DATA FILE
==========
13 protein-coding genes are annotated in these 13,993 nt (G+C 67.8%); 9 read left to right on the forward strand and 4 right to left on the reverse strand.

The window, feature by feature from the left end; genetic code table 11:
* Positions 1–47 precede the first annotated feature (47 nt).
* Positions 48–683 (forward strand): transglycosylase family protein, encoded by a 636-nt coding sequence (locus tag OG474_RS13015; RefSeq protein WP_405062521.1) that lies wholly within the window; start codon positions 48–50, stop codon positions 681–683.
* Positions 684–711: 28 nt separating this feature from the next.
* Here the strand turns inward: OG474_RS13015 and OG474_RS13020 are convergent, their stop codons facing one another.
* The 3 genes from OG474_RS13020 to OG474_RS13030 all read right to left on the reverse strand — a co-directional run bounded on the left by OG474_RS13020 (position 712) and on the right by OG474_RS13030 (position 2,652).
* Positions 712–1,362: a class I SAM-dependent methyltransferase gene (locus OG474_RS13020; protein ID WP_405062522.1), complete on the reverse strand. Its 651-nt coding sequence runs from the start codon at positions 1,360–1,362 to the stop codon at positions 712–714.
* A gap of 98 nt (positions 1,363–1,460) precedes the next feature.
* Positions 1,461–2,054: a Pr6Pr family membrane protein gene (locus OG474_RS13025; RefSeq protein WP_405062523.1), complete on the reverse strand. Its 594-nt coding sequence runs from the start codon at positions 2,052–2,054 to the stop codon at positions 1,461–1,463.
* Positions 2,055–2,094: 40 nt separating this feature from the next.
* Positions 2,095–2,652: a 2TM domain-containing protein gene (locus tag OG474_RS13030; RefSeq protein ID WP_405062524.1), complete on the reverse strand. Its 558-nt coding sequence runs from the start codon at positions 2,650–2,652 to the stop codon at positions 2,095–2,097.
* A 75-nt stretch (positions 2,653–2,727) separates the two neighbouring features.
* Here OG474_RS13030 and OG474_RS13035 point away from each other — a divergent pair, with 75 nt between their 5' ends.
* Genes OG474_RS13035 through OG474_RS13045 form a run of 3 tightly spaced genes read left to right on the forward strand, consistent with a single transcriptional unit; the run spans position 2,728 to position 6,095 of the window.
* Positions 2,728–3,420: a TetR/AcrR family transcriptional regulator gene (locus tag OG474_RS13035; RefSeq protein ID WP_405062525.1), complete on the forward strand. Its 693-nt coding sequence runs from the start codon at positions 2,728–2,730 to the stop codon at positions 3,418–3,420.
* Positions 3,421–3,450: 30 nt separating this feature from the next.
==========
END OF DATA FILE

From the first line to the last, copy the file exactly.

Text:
13 protein-coding genes are annotated in these 13,993 nt (G+C 67.8%); 9 read left to right on the forward strand and 4 right to left on the reverse strand.

The window, feature by feature from the left end; genetic code table 11:
* Positions 1–47 precede the first annotated feature (47 nt).
* Positions 48–683 (forward strand): transglycosylase family protein, encoded by a 636-nt coding sequence (locus tag OG474_RS13015; RefSeq protein WP_405062521.1) that lies wholly within the window; start codon positions 48–50, stop codon positions 681–683.
* Positions 684–711: 28 nt separating this feature from the next.
* Here the strand turns inward: OG474_RS13015 and OG474_RS13020 are convergent, their stop codons facing one another.
* The 3 genes from OG474_RS13020 to OG474_RS13030 all read right to left on the reverse strand — a co-directional run bounded on the left by OG474_RS13020 (position 712) and on the right by OG474_RS13030 (position 2,652).
* Positions 712–1,362: a class I SAM-dependent methyltransferase gene (locus OG474_RS13020; protein ID WP_405062522.1), complete on the reverse strand. Its 651-nt coding sequence runs from the start codon at positions 1,360–1,362 to the stop codon at positions 712–714.
* A gap of 98 nt (positions 1,363–1,460) precedes the next feature.
* Positions 1,461–2,054: a Pr6Pr family membrane protein gene (locus OG474_RS13025; RefSeq protein WP_405062523.1), complete on the reverse strand. Its 594-nt coding sequence runs from the start codon at positions 2,052–2,054 to the stop codon at positions 1,461–1,463.
* Positions 2,055–2,094: 40 nt separating this feature from the next.
* Positions 2,095–2,652: a 2TM domain-containing protein gene (locus tag OG474_RS13030; RefSeq protein ID WP_405062524.1), complete on the reverse strand. Its 558-nt coding sequence runs from the start codon at positions 2,650–2,652 to the stop codon at positions 2,095–2,097.
* A 75-nt stretch (positions 2,653–2,727) separates the two neighbouring features.
* Here OG474_RS13030 and OG474_RS13035 point away from each other — a divergent pair, with 75 nt between their 5' ends.
* Genes OG474_RS13035 through OG474_RS13045 form a run of 3 tightly spaced genes read left to right on the forward strand, consistent with a single transcriptional unit; the run spans position 2,728 to position 6,095 of the window.
* Positions 2,728–3,420: a TetR/AcrR family transcriptional regulator gene (locus tag OG474_RS13035; RefSeq protein ID WP_405062525.1), complete on the forward strand. Its 693-nt coding sequence runs from the start codon at positions 2,728–2,730 to the stop codon at positions 3,418–3,420.
* Positions 3,421–3,450: 30 nt separating this feature from the next.